AUTISM

AUTISM

June 11, 2012

Understanding Why Autistic People May Reject Social Touch


By MAIA SZALAVITZ

Full story: Time Heartland

The American Academy of Pediatrics currently recommends that doctors screen children for autism at their 18-month well-child visit. Briggs adds that parents must become aggressive champions for their children. “So much can depend on how good that parent is at advocating for the child,” says Briggs, noting that parents need to be aware not only of what services are available, but also which ones are best, which are not helpful and how to get the best care.
“That puts an incredible burden on parents,” she acknowledges. With the Centers for Disease Control and Prevention reporting last week that autism now affects 1 in 88 children, it is becoming a burden shared by more and more American families.
Briggs says that the findings in the new study reflect the types of developmental trajectories she sees in children in her practice as director of the Healthy Steps program at Montefiore Hospital in the Bronx, which helps disadvantaged families access numerous services, including autism therapies, through their pediatricians’ office visits.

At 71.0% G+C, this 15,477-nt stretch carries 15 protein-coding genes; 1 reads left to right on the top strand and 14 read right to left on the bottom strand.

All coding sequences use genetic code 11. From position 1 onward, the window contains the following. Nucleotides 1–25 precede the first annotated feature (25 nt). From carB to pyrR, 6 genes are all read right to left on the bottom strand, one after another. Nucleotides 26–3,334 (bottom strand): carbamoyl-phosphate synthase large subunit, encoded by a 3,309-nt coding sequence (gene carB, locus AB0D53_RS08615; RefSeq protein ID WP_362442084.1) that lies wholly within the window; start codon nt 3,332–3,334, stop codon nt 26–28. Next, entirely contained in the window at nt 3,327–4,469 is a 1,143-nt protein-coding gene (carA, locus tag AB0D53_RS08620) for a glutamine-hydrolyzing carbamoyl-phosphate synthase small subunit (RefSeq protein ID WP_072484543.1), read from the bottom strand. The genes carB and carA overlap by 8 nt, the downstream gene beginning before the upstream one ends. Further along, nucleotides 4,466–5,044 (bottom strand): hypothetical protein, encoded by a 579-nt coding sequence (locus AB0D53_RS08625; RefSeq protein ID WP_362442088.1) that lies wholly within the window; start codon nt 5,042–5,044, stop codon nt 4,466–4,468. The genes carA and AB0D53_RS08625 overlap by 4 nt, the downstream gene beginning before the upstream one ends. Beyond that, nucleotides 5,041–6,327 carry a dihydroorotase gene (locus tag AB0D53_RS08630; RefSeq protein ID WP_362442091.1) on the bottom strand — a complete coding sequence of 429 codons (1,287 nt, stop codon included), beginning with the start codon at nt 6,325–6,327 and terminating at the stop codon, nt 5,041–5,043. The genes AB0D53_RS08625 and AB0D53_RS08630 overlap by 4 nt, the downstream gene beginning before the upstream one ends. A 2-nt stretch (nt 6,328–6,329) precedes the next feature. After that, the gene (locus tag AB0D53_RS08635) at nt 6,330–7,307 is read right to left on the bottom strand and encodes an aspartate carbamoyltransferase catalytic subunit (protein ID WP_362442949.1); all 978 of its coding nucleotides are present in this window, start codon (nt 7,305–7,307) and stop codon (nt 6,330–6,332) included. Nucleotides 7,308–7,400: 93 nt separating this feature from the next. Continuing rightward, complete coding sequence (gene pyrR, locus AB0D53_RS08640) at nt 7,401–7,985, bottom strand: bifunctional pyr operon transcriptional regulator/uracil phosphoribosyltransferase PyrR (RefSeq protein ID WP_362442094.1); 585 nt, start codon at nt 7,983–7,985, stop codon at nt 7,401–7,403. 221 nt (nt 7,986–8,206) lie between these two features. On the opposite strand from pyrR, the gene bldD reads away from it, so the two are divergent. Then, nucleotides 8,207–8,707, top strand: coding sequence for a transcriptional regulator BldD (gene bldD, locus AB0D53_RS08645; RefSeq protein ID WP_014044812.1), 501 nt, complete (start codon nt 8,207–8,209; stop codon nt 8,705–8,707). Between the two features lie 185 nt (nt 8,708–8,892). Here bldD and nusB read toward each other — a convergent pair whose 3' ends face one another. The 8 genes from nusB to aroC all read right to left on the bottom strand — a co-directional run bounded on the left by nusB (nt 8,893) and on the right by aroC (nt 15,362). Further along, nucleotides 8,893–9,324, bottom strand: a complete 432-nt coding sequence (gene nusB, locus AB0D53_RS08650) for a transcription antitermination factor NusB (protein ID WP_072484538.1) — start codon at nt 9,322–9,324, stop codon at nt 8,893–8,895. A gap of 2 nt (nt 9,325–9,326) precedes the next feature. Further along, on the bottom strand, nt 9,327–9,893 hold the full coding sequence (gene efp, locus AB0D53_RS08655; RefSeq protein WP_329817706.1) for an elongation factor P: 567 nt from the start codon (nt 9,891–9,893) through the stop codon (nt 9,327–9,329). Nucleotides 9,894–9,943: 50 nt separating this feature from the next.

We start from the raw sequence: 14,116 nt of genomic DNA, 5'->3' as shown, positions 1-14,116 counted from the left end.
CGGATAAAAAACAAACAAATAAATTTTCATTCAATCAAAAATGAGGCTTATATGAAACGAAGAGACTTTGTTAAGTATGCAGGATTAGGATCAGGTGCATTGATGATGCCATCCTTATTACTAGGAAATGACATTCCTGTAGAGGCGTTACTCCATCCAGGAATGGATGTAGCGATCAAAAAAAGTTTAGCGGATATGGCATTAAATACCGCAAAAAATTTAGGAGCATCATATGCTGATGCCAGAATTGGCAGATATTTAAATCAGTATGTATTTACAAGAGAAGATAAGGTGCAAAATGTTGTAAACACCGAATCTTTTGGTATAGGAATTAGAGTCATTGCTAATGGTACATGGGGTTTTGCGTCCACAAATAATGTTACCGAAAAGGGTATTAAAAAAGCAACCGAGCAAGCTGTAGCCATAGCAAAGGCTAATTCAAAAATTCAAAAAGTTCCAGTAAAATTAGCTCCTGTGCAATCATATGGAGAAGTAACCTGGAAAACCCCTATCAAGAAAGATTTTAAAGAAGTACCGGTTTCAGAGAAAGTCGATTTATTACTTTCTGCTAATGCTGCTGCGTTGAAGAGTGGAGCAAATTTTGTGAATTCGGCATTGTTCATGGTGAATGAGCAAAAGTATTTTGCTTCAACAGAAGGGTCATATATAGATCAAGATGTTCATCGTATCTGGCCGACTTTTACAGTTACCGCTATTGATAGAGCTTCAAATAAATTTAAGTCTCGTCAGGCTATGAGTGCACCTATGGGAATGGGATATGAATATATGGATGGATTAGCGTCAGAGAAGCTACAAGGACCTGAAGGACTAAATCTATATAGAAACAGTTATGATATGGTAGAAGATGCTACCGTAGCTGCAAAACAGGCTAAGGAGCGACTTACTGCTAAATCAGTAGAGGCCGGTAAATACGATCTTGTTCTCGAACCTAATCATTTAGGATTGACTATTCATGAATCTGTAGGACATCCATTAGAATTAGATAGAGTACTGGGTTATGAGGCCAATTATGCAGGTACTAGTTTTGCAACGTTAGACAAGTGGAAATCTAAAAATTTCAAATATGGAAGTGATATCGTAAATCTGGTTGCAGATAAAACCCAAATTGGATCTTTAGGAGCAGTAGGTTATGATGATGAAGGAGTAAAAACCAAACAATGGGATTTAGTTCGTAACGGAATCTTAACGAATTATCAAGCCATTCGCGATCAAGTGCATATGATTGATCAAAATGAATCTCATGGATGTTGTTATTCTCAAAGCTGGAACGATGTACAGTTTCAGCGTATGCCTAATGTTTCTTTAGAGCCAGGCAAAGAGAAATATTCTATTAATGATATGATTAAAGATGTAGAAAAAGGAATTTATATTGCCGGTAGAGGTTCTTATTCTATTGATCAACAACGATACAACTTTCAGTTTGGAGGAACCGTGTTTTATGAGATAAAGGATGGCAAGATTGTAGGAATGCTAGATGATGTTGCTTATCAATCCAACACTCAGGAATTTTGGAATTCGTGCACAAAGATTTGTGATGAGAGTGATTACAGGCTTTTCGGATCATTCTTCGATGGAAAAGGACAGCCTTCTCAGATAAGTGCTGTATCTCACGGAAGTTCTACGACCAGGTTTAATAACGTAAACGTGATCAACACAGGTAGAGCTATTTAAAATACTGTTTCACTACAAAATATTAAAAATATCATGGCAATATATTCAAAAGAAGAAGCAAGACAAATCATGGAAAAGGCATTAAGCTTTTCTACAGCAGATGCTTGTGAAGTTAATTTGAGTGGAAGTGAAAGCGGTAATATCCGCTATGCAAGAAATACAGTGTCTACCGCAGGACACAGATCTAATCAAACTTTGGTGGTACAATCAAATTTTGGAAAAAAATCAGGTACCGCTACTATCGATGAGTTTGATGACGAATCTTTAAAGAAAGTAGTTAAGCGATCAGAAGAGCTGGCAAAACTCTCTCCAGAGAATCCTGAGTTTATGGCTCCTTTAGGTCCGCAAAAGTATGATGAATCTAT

Image: FreeDigitalPhotos.net


She describes working with a 5-year-old autistic boy and his family. The family said he would come home from kindergarten crying, but they couldn’t figure out what was wrong. Finally, he described how he felt while he waited for his mother to pick him up in the school’s cafeteria: “There were so many echoes bouncing off the walls that it felt like people were having a party in my head and they wouldn’t turn down the music,” he said.
Identifying the problem led Briggs to enroll the boy in listening therapy, which helped him cope with his sensitivity to sounds. When such sensory issues, which are common in autism, can be mitigated, children become far less stressed and far better able to learn other skills like social interaction and communication.
Most children from disadvantaged backgrounds aren’t able to get these kinds of services, however. “If we still see these huge differences in children with autism based on socioeconomic factors, we clearly don’t have enough programs or haven’t made them available enough,” Briggs says.
The research was published in Pediatrics.
Maia Szalavitz is a health writer for TIME.com. Find her on Twitter at @maiasz. You can also continue the discussion on TIME Healthland‘s Facebook page and on Twitter at @TIMEHealthland.

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